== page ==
The base concepts of logic are the conjunction, disjunction, negation and the implication.
Part 1 – The negation
In logic, a simple statement can only have 2 meanings. Either it is the case, which is called ‘true’, or it is not the case, which is called ‘false’. ~p is read as ‘it is not the case that p’.
p And ~p together form a context. If p=T, then ~p=F; and conversely, if ~p=T, then p=F. Since p and ~p exclude each other, they are each other’s complement.
negation | p=the roofs get wet | meaning | |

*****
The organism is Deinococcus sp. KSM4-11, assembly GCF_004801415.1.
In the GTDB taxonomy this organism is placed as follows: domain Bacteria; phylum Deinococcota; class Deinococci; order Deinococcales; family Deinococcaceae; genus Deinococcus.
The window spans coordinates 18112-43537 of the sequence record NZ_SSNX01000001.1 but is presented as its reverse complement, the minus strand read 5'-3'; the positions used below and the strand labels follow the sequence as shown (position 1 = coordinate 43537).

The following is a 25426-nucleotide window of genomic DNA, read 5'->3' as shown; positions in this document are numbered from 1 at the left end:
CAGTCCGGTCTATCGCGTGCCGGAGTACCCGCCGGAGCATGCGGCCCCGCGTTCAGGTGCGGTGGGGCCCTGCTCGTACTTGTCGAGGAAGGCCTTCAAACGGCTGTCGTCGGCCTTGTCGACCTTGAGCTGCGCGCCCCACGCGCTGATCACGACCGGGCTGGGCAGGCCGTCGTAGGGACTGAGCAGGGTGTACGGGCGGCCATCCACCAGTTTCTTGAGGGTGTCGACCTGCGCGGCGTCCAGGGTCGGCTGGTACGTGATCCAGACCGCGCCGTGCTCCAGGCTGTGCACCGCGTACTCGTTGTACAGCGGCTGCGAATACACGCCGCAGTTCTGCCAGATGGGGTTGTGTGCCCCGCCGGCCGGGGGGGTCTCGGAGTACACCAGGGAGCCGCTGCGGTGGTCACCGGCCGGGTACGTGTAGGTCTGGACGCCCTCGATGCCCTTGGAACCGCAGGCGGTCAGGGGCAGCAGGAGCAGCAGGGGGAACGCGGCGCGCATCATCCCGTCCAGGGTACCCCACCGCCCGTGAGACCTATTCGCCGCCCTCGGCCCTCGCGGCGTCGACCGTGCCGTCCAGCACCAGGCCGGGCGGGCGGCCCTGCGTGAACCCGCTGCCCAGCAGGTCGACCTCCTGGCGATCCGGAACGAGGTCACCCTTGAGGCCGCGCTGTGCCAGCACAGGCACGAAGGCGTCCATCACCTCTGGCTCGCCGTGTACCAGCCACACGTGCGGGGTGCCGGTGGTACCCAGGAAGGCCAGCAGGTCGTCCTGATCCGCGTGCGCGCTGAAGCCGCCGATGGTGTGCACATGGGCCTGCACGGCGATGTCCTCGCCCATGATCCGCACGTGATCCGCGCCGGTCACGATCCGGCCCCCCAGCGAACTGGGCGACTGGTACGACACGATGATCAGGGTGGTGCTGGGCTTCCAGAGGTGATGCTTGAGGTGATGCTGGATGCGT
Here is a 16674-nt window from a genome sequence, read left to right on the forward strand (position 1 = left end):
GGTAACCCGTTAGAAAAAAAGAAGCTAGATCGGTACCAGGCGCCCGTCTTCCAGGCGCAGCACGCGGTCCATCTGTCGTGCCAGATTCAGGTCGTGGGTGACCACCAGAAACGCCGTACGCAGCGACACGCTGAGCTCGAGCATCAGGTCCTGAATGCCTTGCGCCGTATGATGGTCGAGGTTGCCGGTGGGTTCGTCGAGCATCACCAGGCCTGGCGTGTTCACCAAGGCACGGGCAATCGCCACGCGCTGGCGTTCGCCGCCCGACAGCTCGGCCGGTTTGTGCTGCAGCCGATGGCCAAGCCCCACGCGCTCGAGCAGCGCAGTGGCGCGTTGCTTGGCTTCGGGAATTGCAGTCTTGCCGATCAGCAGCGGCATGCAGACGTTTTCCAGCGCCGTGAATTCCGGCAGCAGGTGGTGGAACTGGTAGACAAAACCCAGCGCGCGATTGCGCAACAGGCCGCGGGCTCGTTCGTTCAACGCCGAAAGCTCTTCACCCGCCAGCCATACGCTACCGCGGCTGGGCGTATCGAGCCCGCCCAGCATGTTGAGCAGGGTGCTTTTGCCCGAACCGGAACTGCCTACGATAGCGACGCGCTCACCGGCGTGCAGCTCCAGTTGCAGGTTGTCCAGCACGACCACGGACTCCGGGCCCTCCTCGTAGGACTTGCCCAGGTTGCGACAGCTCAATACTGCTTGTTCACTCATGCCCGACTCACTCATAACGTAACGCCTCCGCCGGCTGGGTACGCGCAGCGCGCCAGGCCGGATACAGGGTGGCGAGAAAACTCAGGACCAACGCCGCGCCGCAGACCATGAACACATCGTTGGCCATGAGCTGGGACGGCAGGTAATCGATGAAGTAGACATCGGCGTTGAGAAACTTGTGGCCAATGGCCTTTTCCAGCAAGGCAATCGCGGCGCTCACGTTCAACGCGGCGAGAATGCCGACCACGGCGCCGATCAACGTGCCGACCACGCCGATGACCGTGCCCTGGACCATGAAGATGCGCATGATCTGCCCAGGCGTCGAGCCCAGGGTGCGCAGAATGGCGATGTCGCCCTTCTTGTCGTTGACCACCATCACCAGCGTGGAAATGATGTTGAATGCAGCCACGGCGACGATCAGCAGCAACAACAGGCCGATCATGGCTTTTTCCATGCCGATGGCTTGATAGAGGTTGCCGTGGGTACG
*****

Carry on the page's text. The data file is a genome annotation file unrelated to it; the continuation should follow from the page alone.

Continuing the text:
~ |
p |
||
F |
T |
The roofs get wet | p is T, so ~=F ⇒ p=T |
T |
F |
It is not the case that the roofs get wet | p is F, so ~=T ⇒ p=F |
Double negation
In propositional logic, the negation of p‘s negation, is the same as p. Not not p is equivalent to p, expressed in logical symbols: ~~p ≡ p.
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